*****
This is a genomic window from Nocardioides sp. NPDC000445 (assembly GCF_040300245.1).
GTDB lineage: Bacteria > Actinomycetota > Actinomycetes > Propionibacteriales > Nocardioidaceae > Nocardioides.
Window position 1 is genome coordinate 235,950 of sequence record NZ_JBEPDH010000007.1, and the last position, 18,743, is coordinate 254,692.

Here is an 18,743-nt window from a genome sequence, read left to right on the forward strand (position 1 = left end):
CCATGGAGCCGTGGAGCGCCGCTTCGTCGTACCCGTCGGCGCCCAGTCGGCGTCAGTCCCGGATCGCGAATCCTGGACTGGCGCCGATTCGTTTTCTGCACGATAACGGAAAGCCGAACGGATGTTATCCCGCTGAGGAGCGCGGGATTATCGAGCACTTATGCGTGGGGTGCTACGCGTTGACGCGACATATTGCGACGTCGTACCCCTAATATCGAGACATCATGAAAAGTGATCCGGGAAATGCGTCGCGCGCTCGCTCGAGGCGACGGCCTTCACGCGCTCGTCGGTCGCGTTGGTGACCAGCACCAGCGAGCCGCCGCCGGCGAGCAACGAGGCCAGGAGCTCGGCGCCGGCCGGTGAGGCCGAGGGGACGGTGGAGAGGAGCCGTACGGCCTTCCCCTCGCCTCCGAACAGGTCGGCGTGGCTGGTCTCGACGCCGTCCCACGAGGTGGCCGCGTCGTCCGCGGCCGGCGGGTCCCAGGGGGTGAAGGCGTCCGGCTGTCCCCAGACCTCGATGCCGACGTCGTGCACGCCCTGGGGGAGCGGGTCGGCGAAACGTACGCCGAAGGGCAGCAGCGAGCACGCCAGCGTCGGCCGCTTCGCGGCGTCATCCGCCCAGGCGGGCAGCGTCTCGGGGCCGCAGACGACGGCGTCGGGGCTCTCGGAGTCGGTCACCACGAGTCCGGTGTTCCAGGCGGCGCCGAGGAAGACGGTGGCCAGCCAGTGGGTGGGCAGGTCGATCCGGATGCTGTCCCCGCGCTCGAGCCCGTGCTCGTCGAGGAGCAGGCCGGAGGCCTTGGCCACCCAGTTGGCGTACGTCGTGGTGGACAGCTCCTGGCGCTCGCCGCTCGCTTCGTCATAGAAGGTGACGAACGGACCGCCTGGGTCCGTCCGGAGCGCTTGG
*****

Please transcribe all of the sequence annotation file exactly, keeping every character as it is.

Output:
This is a genomic window from Nocardioides sp. NPDC000445 (assembly GCF_040300245.1).
GTDB lineage: Bacteria > Actinomycetota > Actinomycetes > Propionibacteriales > Nocardioidaceae > Nocardioides.
Window position 1 is genome coordinate 235,950 of sequence record NZ_JBEPDH010000007.1, and the last position, 18,743, is coordinate 254,692.

Here is an 18,743-nt window from a genome sequence, read left to right on the forward strand (position 1 = left end):
CCATGGAGCCGTGGAGCGCCGCTTCGTCGTACCCGTCGGCGCCCAGTCGGCGTCAGTCCCGGATCGCGAATCCTGGACTGGCGCCGATTCGTTTTCTGCACGATAACGGAAAGCCGAACGGATGTTATCCCGCTGAGGAGCGCGGGATTATCGAGCACTTATGCGTGGGGTGCTACGCGTTGACGCGACATATTGCGACGTCGTACCCCTAATATCGAGACATCATGAAAAGTGATCCGGGAAATGCGTCGCGCGCTCGCTCGAGGCGACGGCCTTCACGCGCTCGTCGGTCGCGTTGGTGACCAGCACCAGCGAGCCGCCGCCGGCGAGCAACGAGGCCAGGAGCTCGGCGCCGGCCGGTGAGGCCGAGGGGACGGTGGAGAGGAGCCGTACGGCCTTCCCCTCGCCTCCGAACAGGTCGGCGTGGCTGGTCTCGACGCCGTCCCACGAGGTGGCCGCGTCGTCCGCGGCCGGCGGGTCCCAGGGGGTGAAGGCGTCCGGCTGTCCCCAGACCTCGATGCCGACGTCGTGCACGCCCTGGGGGAGCGGGTCGGCGAAACGTACGCCGAAGGGCAGCAGCGAGCACGCCAGCGTCGGCCGCTTCGCGGCGTCATCCGCCCAGGCGGGCAGCGTCTCGGGGCCGCAGACGACGGCGTCGGGGCTCTCGGAGTCGGTCACCACGAGTCCGGTGTTCCAGGCGGCGCCGAGGAAGACGGTGGCCAGCCAGTGGGTGGGCAGGTCGATCCGGATGCTGTCCCCGCGCTCGAGCCCGTGCTCGTCGAGGAGCAGGCCGGAGGCCTTGGCCACCCAGTTGGCGTACGTCGTGGTGGACAGCTCCTGGCGCTCGCCGCTCGCTTCGTCATAGAAGGTGACGAACGGACCGCCTGGGTCCGTCCGGAGCGCTTGG